National Judicial Opioid Task Force Report: State courts are crucial partners in addiction crisis

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Lorri Montgomery
Communications Director
National Center for State Courts

National Judicial Opioid Task Force Report: State courts are crucial partners in addiction crisis

Washington, D.C., Nov. 20, 2019 –  Following more than two years of field hearings, cross-disciplinary partnerships and in-depth study of best practices, national judicial leaders have established a comprehensive approach for judges to tackle the crisis of addiction. According to the final report of the National Judicial Opioid Task Force (NJOTF), judges must engage in individualized assessments that contain mental health and behavioral health conditions, detoxification services — including the use of medication-assisted treatment — and psychosocial services to build resilience and recovery.

“Judges must exert leadership and advocate for the availability of quality, evidence-based treatment services as the best and most effective response to the opioid epidemic,” the report concludes. The task force was co-chaired by Indiana Chief Justice Loretta H. Rush and Tennessee Director of Courts Deborah Taylor Tate. Thirty-four state court leaders representing 24 states served on the task force. 

According to the Substance Abuse and Mental Health Services Administration, the criminal justice system is the single largest source of referral to substance use disorder treatment. However, the report notes that “the opioid epidemic is not just a criminal justice issue,” but impacts every court in the country. The report specifically highlights that foster care rates have spiked in recent years as the crisis strains the nation’s child welfare system. The report also says judges must consider that substance use disorder is a chronic treatable disease when issuing orders and sentences. The report underscores that legislators, along with executive branch and federal agencies, must recognize state courts as essential partners in the nation’s response to the opioid crisis.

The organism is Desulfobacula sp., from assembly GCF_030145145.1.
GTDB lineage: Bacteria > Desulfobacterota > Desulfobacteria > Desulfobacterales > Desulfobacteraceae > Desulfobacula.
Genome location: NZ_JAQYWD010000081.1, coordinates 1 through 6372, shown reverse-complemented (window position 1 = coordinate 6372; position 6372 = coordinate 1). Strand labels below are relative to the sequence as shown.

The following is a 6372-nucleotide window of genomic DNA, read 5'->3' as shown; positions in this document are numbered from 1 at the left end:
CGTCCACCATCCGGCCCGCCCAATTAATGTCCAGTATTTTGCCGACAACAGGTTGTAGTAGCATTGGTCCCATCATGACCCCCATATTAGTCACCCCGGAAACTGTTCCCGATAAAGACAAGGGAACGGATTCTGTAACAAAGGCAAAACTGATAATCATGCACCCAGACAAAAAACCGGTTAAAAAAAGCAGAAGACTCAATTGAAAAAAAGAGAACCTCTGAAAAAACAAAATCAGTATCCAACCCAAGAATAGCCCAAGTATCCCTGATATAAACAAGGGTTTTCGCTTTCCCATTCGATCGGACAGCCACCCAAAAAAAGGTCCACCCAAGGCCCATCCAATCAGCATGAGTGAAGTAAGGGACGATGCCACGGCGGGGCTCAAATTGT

“The misuse of opioids such as heroin, morphine, and prescription pain medications is not only a devastating public health crisis, it is critically affecting the administration of justice in courthouses throughout the United States. It’s crucial that judges are involved in reversing this epidemic,” said Chief Justice Rush.

The report was welcomed by the nation’s top public health official, VADM Jerome M. Adams, U.S. Surgeon General, who spoke at the launch of the report in Washington, D.C.

“The opioid crisis has ravaged communities all across the country. Everyone has a stake in our response, including our court systems,” said Dr. Adams. “Just as addiction is complicated, so too is recovery — but we know that it is possible. Connecting people to care is important with any chronic condition, but it’s crucial when the individual is battling an opioid use or other substance use disorder. The earlier that connection is made, the better.”

The NJOTF was established in 2017 by the Conference of Chief Justices (CCJ) and the Conference of State Court Administrators (COSCA) as the opioid epidemic, once viewed exclusively as a criminal justice issue, increasingly impacted courts at all levels of the justice system — divorce, custody, foster care, bankruptcy, guardianship, business, workers compensation, and more. While state courts are at the center of the crisis, they are not always involved in critical policy discussions regarding solutions to the crisis. 

“This report is incredibly useful, and also reflects a tremendous level of compassion for those living in communities across America who need our help, said Jim Carroll, Director of the White House Office of National Drug Control Policy. “This succinct report clearly and effectively provides a road map for state and tribal court judges across this country to follow as they work to enable and encourage those suffering from Opioid Use Disorder to seek treatment and pursue recovery.” 

“For years, the justice system knew how to be ‘tough on drugs,’ now is the time for us to become ‘smart’ on drugs,” said task force co-chair Deborah Taylor Tate.

The findings of the report — in addition to an entire peer-reviewed library of resources — include:

  • Lack of access to education about the use of quality, evidence-based treatment including medication-based treatment (MAT);
  • The most significant impact of the epidemic involves cases with children and families;
  • Congress and federal agencies must recognize state courts as essential partners in the response to the crisis; and
  • State courts must design programs and resources that will be effective responses to the next addiction crisis, not just opioids.

The full report is available online at

The National Center for State Courts staffs CCJ and COSCA. The task force was funded through support from the State Justice Institute.

The National Center for State Courts, headquartered in Williamsburg, Va., is a nonprofit court organization dedicated to improving the administration of justice by providing leadership and service to the state courts. Founded in 1971 by the Conference of Chief Justices and Chief Justice of the United States Warren E. Burger, NCSC provides education, training, technology, management, and research services to the nation’s state courts.

National Center for State Courts, 300 Newport Avenue, Williamsburg, VA 23185-4147